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Published June 4, 2015

As we enter Northcote Town Hall’s theatre, it feels like we’re in a display home a few weeks too early. The stage is made up of a sparse kitchen. There are no whitegoods, no crockery, nothing to indicate the type of home or people that this room belongs to. This neat, structured stage soon provides a canvas for the ensuing rapid fire of awkward and candid dialogue that is thrown back and forth between the characters.

We begin with Brian (Christopher Brown) and Wendy (Emily Tomlins), facing the audience, side by side – a couple with varying social anxieties that become more and more apparent as the show plays out. We learn that Brian and Wendy are building up. They want a view of the city, so decided to renovate and add another storey to their suburban home. The problem is, now they are worried about what their neighbours are saying about them.

As they tell us more about themselves, overlapping and interjecting into each other’s stories about jogging and social pressures and childhood bullies and smiling at the right people, we come to realise the extent of the nervousness they both feel towards their neighbours, their home and their own lives. So, they decide to hold a BBQ and invite the neighbourhood into their partially renovated home.

Emily Tomlins, who plays  Wendy. Credit: Pia Johnson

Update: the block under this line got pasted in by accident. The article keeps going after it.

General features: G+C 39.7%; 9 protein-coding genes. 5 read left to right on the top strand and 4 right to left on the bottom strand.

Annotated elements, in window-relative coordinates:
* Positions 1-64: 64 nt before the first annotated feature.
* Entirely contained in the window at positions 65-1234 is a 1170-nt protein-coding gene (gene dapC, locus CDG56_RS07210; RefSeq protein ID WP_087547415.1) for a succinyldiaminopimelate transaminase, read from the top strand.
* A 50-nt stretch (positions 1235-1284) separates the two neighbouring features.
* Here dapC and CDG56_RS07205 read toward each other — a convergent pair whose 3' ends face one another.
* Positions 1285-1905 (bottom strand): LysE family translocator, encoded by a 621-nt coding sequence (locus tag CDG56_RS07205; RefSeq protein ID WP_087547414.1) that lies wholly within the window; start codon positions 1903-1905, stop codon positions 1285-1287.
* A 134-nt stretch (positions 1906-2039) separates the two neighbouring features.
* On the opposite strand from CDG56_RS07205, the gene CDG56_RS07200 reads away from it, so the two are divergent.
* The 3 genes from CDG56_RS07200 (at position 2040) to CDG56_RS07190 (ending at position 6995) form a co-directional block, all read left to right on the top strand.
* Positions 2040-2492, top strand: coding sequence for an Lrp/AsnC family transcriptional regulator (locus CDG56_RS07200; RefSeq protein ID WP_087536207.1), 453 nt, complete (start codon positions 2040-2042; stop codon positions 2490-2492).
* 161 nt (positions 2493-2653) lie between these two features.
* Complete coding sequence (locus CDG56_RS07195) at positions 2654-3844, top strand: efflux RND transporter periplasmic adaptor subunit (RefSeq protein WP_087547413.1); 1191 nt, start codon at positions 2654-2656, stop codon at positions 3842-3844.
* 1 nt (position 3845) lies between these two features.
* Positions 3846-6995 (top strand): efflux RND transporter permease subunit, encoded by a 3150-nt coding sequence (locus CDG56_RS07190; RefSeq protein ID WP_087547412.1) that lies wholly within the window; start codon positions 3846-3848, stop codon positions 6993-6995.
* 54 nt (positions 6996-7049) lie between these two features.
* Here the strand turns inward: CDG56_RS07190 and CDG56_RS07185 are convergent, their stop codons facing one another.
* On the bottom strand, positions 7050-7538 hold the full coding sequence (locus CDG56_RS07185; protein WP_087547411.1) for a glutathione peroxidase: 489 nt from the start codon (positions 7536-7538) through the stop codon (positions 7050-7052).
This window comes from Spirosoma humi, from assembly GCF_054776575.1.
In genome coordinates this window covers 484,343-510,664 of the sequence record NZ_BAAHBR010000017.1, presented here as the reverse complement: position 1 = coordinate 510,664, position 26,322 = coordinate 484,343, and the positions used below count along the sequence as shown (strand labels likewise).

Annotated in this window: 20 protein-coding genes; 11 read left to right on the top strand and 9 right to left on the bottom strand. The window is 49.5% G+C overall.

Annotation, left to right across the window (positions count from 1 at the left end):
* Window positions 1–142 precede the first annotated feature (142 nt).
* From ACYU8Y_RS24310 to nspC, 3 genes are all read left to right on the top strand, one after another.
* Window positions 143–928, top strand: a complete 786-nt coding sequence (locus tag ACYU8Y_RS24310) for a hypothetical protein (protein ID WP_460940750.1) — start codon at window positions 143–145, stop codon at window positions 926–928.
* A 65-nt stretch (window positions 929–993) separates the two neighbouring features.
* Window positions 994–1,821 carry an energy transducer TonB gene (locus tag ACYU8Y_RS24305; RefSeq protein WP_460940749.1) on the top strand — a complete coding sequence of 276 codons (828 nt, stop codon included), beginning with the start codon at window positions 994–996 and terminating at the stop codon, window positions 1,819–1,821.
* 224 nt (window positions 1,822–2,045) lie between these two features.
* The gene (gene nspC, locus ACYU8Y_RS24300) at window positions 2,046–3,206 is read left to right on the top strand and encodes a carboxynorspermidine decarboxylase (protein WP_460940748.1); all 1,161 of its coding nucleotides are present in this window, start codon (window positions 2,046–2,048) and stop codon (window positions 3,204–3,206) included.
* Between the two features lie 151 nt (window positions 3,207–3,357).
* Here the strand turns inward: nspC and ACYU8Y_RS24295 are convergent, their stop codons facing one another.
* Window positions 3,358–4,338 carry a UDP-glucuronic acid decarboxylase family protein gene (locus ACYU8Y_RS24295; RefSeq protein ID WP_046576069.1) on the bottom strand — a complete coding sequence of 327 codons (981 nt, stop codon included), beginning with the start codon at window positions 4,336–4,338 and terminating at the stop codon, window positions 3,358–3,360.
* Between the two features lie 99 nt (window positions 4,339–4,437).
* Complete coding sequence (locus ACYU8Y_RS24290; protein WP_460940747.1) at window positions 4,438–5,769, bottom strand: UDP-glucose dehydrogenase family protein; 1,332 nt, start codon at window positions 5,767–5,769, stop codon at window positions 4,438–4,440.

Emily Tomlins, who plays Wendy. Credit: Pia Johnson

Instead of their neighbours, an eclectic group of friends and strangers wander through Brian and Wendy’s front door. There’s the Soldier (Ben Clements), Brian’s mate and a calm and pensive character amongst the chaos that plays out throughout the evening; Elise (Olivia Monticciolo), a fierce woman in her mid-20s, living back with her parents, but with dreams of becoming a comedian; The Architect (Ben Pfeiffer) eerily composed and always polite; Irina (Natasha Herbert), Brian’s old flame and Wendy’s best friend from years ago; and finally Dean (Jackson Trickett), young, disarmingly honest, and physical – thrilled by thoughts of war and violence.

Within the confines of these walls and fences, and with terrific black humour, these characters’ identities start to unravel and darken, concurrently unveiling more and more of Wendy and Brian’s relationship. Unspoken desires and regrets that are tainting their seemingly clean-cut lifestyle threaten to spill out. The renovations have been disrupted by a mysterious light behind the new wall, a horrid smell and an insect infestation. All are hints that something is not quite right, and like any bad smell and creepy crawlies, they’re only going to get stronger and create increasing discomfort within Brian and Wendy’s lives, refusing to be ignored and covered up. The light draws each character to it at different points, its glow an enigmatic allure.

Emilie Collyer has brought us a thought-provoking and symbolic dialogue on the pressures of finding a space in which you feel a sense of belonging and fulfilment. Balancing brutal honesty with quick humour, this piece will make you squirm in your seat with both laughter and empathetic awkwardness as the characters navigate around each other and their environment. While each performer demands your attention, there is still a skilful dynamic throughout the whole cast which makes for intriguing viewing. Emily Tomlins is a stand-out as Wendy, a woman who is both fearful and bold, depicting her anxiety and desperate lust for direction with delicate comedy and grace. Dream House is a deeply honest and interpretive piece put together with great thought and care. Audiences will find themselves considering their place in the world, while being entertained by the comedy that is, in fact, everyday life.

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